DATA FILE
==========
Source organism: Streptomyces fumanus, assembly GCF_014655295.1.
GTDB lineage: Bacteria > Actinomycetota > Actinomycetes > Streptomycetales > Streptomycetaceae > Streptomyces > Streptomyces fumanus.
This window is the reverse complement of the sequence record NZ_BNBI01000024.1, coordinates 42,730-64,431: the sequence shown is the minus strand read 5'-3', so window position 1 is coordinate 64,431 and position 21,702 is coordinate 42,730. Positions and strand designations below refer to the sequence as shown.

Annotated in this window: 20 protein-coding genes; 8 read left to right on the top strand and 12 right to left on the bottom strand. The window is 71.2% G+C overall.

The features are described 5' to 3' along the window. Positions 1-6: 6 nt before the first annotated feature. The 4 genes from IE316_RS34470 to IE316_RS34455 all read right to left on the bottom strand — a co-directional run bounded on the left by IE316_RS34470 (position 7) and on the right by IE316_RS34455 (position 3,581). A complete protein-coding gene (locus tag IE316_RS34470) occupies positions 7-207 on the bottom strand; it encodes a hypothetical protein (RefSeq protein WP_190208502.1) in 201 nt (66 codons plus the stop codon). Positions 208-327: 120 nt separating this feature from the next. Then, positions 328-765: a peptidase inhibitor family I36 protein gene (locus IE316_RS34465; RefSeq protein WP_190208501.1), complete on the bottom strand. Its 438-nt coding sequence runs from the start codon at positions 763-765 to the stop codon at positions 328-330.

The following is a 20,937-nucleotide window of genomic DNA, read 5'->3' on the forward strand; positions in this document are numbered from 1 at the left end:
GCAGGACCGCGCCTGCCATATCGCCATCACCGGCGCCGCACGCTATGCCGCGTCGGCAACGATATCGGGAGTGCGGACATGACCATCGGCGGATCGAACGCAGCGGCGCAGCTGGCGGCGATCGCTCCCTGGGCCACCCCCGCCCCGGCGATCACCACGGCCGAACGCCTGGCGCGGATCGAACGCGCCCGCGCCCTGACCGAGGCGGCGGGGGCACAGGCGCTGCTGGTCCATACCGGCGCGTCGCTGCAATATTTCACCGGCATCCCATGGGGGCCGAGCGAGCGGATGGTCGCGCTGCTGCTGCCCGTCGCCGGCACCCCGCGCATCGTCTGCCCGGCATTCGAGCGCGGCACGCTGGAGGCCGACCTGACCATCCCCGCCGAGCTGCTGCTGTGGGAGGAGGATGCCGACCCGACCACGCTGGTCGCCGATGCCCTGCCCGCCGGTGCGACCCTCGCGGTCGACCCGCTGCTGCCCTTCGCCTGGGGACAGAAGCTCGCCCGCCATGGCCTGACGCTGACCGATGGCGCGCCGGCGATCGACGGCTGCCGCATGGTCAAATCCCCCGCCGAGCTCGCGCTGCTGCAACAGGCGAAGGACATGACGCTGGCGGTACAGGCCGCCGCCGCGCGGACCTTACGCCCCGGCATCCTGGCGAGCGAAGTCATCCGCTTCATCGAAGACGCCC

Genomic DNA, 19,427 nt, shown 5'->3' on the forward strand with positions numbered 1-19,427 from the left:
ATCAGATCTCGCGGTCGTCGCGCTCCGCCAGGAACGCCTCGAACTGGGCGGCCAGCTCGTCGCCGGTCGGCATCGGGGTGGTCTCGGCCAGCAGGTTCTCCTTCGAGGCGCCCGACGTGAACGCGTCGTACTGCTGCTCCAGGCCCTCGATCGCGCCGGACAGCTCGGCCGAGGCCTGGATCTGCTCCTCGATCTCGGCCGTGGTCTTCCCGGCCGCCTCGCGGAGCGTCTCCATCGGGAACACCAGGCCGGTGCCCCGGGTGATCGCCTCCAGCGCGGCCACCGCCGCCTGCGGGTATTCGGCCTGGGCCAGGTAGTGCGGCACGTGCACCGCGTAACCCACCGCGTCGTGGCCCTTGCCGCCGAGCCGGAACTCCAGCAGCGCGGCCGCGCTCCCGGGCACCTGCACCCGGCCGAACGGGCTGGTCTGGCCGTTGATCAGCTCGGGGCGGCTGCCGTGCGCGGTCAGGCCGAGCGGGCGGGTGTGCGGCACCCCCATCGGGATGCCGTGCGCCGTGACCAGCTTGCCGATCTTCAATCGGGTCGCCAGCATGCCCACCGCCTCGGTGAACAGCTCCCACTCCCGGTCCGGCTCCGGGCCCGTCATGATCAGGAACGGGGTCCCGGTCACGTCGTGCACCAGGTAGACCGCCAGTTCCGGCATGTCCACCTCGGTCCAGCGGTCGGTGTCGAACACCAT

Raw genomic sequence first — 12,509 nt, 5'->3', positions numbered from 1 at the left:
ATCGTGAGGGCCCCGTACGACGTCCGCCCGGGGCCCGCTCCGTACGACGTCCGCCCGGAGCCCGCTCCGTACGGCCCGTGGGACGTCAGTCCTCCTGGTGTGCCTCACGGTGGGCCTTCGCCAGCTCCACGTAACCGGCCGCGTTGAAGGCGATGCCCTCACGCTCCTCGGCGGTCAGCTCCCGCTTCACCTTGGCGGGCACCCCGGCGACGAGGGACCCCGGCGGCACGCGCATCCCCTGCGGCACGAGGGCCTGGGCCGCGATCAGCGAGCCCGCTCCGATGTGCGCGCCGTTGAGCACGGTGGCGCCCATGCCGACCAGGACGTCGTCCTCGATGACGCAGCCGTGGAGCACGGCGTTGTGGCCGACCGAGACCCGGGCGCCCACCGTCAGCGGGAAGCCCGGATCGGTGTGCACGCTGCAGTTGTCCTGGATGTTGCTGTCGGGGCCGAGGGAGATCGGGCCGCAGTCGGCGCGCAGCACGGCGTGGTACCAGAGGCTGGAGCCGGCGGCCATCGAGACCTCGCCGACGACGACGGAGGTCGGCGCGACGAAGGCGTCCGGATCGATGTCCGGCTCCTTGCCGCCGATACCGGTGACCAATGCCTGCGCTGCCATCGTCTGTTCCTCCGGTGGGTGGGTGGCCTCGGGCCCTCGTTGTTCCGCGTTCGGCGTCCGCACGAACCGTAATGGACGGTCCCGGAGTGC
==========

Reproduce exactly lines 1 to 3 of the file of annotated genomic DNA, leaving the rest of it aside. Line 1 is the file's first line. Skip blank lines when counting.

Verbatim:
Source organism: Streptomyces fumanus, assembly GCF_014655295.1.
GTDB lineage: Bacteria > Actinomycetota > Actinomycetes > Streptomycetales > Streptomycetaceae > Streptomyces > Streptomyces fumanus.
This window is the reverse complement of the sequence record NZ_BNBI01000024.1, coordinates 42,730-64,431: the sequence shown is the minus strand read 5'-3', so window position 1 is coordinate 64,431 and position 21,702 is coordinate 42,730. Positions and strand designations below refer to the sequence as shown.